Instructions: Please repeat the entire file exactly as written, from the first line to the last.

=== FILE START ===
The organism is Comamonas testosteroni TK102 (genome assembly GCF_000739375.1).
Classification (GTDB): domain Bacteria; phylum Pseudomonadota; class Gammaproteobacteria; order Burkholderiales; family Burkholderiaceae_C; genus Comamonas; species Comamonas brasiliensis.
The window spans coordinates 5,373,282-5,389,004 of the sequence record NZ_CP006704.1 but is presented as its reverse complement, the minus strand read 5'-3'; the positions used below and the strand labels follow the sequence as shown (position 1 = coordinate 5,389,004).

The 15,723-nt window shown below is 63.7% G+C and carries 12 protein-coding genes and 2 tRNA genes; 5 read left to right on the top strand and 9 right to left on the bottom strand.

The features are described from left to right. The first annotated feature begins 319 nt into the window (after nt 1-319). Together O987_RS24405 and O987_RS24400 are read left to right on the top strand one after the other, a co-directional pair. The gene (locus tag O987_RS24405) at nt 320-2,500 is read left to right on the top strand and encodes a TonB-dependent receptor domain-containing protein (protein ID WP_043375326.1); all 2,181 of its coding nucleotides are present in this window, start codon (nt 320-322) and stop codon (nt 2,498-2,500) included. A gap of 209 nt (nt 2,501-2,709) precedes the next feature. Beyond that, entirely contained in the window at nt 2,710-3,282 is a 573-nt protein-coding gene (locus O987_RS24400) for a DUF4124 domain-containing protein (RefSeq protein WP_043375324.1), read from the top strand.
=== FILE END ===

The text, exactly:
The organism is Comamonas testosteroni TK102 (genome assembly GCF_000739375.1).
Classification (GTDB): domain Bacteria; phylum Pseudomonadota; class Gammaproteobacteria; order Burkholderiales; family Burkholderiaceae_C; genus Comamonas; species Comamonas brasiliensis.
The window spans coordinates 5,373,282-5,389,004 of the sequence record NZ_CP006704.1 but is presented as its reverse complement, the minus strand read 5'-3'; the positions used below and the strand labels follow the sequence as shown (position 1 = coordinate 5,389,004).

The 15,723-nt window shown below is 63.7% G+C and carries 12 protein-coding genes and 2 tRNA genes; 5 read left to right on the top strand and 9 right to left on the bottom strand.

The features are described from left to right. The first annotated feature begins 319 nt into the window (after nt 1-319). Together O987_RS24405 and O987_RS24400 are read left to right on the top strand one after the other, a co-directional pair. The gene (locus tag O987_RS24405) at nt 320-2,500 is read left to right on the top strand and encodes a TonB-dependent receptor domain-containing protein (protein ID WP_043375326.1); all 2,181 of its coding nucleotides are present in this window, start codon (nt 320-322) and stop codon (nt 2,498-2,500) included. A gap of 209 nt (nt 2,501-2,709) precedes the next feature. Beyond that, entirely contained in the window at nt 2,710-3,282 is a 573-nt protein-coding gene (locus O987_RS24400) for a DUF4124 domain-containing protein (RefSeq protein WP_043375324.1), read from the top strand.